OPEC likely to ignore Trump pressure to keep oil prices low

OPEC members and Russia are expected to stick to the output cut agreement to balance oil markets, despite pressure from US President Donald Trump demanding that oil prices be kept low, according to Gulf News.

In late 2018, OPEC (Organisation of the Petroleum Exporting Countries), Russia, and several other non-Opec oil producers agreed to cut crude oil production by 1.2 million barrels per day (mbd) from October production levels for six months, starting in January.

“Saudi Arabia, Kuwait and UAE will likely stick to the proposed cuts to drain excess capacity from 2H [second half] 2018 and maintain a price floor in 2019,” Benjamin Lu, commodities analyst at Singapore based Phillip Futures told Gulf News.

Saudi Arabia’s Energy Minister Khalid Al Falih also indicated that he is in favour of extending oil production cuts in the second half of 2019 despite pressure from Trump on lower oil prices.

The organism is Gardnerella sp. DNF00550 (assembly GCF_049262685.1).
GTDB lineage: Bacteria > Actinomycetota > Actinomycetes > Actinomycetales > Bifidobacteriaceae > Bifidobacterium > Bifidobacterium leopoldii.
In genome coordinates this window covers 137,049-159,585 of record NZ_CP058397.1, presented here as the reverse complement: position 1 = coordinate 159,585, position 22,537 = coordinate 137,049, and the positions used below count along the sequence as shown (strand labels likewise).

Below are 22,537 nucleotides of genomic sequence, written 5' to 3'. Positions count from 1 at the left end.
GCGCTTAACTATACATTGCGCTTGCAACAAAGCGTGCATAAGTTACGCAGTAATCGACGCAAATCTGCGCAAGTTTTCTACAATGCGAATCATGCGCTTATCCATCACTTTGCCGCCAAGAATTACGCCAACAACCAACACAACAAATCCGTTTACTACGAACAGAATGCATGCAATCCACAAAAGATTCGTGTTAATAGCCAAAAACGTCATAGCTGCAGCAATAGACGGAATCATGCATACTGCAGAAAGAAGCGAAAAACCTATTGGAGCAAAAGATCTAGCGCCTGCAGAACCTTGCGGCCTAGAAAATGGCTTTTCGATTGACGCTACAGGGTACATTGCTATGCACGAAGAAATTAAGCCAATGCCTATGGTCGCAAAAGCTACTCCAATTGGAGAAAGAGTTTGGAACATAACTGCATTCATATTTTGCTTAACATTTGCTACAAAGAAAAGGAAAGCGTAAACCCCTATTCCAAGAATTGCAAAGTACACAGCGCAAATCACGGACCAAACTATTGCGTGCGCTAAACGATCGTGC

In a tweet last week, Trump asked Opec countries to “relax and take it easy” as oil prices are getting too high and world cannot take a price hike.

“Oil prices though exhibiting for increasing signals of a bearish correction, will remain supported in lieu of tighter market fundamentals for Q1 2019,” Lu added.

Global benchmark Brent was trading at $65.07 (Dh238.9) per barrel, down by 1.87 per cent when markets closed on Friday. West Texas Intermediate was at $56 per barrel.

According to Washington based Institute of International Finance (IIF) Brent oil prices will average $65 per barrel in 2019 and $60 in 2020.

We expect Brent oil prices to average $65 per barrel in 2019 and $60 in 2020 based on strong compliance by Saudi Arabia, the UAE, and Kuwait, and weaker compliance by Iraq and Russia. However, the range of uncertainty over the price of oil in the short term remains large,” said Garbis Iradian, chief economist, Mena at IIF.

In the short term, upside risks to oil prices include larger-than-assumed cuts in Iranian and Venezuelan crude oil exports in the context of US sanctions and emerging infrastructure constraints, including pipeline limitations and other logistical challenges, which could slow the projected growth in US oil production in 2019.

source: Gulf News